As usual, I swam until my hand hit bottom and then I stood up. Back on solid ground. And I took a peak at my watch fully expecting to see one of the worse times I’ve had. But I didn’t. What I saw actually surprised me and I wondered if it was really true. I couldn’t remember at the time, but I thought it might actually be a better time than the last time I did this race. How could that be? I didn’t have time to figure it out. I just started unzipping my wetsuit and headed to the wetsuit strippers.

Out of my wetsuit, I was freezing. I don’t like being cold, but cold AND wet makes me miserable. I had anticipated this and didn’t want to be cold on the bike, so I took my time in transition to put on arm warmers and a cycling jacket. I did not want to use all my energy on the bike trying to stay warm and figured I’d rather be a little warm than freeze. Besides, I could always stop to shed the jacket if I needed, because my focus was not on time today.

I set out on the bike glad that the storms had held off so far, but being very aware that the roads were a little bit wet. I had my sunglasses on at first, but they fogged up and it was so overcast that I couldn’t really see well with them anyway, so I took them off and stuffed them in my top. I settled in to a nice pace. Based on my speed and feel, it seemed like there was a bit of a tailwind on the way out. I wanted to go fairly fast, but I knew I would need to save some energy to fight the wind on the way back.

As usual, a little ways in and I had to pee. I knew if I didn’t stop, I would suffer, so I decided to make a quick pit stop. I’ve gotten pretty quick about getting in and out and soon was back on the road. And that’s when Brad passed me. Brad is a top age-grouper (could be pro) with Team RWB. He had been a few swim waves behind me and I actually figured he would pass me in the swim. As he went by he gave me words of encouragement, which meant a lot to me at that point. Brad is always in contention for a podium spot, so the fact that he encouraged me during HIS race was awesome. I returned the favor and off he went.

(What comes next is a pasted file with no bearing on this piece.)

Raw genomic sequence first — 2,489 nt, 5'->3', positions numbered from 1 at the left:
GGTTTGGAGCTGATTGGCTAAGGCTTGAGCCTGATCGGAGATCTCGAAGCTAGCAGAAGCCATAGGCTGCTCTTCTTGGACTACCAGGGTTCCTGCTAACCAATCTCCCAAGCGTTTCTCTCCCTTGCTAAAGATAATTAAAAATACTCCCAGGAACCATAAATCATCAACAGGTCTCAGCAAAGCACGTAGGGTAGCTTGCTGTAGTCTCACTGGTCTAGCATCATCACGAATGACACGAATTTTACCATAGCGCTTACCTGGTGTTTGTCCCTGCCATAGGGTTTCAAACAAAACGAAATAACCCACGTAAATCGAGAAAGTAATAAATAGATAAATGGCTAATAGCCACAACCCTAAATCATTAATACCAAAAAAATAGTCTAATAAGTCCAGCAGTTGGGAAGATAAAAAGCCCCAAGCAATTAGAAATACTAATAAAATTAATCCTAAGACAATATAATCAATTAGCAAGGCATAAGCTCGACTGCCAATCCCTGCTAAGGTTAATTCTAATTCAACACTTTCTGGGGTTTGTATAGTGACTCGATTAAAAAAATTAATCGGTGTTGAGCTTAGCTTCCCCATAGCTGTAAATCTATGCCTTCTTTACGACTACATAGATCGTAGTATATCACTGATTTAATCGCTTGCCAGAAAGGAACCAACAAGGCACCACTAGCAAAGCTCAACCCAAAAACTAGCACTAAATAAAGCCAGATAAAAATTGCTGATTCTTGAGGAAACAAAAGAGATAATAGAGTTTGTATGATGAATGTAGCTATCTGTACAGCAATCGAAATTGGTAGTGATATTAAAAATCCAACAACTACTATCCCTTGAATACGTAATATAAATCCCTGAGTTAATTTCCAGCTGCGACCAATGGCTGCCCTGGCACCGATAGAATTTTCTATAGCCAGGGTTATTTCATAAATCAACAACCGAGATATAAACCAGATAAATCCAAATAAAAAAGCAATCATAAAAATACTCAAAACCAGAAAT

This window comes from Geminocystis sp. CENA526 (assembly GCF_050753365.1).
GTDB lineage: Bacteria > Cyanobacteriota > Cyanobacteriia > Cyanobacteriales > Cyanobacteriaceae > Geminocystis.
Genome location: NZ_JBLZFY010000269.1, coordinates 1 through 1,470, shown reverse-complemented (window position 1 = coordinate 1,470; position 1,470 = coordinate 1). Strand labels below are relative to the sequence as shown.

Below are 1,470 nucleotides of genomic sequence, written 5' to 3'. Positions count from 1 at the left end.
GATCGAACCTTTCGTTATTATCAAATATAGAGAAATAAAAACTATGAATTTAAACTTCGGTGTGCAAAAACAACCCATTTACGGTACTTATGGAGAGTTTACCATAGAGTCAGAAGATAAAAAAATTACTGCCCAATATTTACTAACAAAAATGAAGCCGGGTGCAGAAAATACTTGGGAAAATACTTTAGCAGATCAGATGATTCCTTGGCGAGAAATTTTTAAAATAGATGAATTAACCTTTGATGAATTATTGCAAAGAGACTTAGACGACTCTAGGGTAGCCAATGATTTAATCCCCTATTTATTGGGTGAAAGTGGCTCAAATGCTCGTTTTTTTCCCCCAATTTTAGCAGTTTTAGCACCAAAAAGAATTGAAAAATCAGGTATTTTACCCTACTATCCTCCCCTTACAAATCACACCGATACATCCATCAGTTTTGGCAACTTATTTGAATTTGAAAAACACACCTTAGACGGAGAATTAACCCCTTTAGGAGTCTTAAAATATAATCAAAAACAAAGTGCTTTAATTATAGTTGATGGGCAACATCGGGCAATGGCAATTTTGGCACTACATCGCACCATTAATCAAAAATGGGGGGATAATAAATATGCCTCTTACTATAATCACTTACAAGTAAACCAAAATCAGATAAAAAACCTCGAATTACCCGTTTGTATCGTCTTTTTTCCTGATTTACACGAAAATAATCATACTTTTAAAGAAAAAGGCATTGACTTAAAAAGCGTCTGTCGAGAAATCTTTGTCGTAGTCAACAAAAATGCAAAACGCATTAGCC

Since Galveston is an out and back bike course, I always glance at the other side to see if I recognize anyone on their trip back in. I knew Jaime was in front of me because his swim wave went off about half an hour before mine, but I also knew several others were behind me. I felt a few sprinkles at one point, but just kept praying that the rain would hold off until I got to the run.

As I got close to the bridge at the pass, I became more cautious. The roads around the bridge aren’t that great (that’s where another friend crashed one year and ended up in the hospital) and the wind going over the bridge always is a challenge for me. But I knew that not far after that bridge was the turnaround. I just had to get there and I’d be halfway done.

I made it over the bridge. I made it to the turnaround. I made my turn VERY slowly so I wouldn’t crash. And then I started heading back. And I noticed something. It didn’t seem as hard as I expected and it actually seemed like the wind might have shifted. Derick had said that morning that it might and I think he was right. I would take it as long as I had it.

When I hit the bridge again, it seemed like the wind had gotten a little stronger. The bridge really isn’t that high at all (remember, it’s Galveston), but it’s like it’s in a wind tunnel and you are totally exposed. I came up out of aero and grabbed the hoods to help stabilize the bike. And over and over and over I repeated to myself “focus”. There were a few water bottles on the ground because they had been launched from rear cages and I didn’t want to get caught in a wind gust, hit a bottle and crash. People riding by me must have thought I was some crazy women talking to herself. But I knew if I got off that bridge I would be ok. And finally, the bridge ended.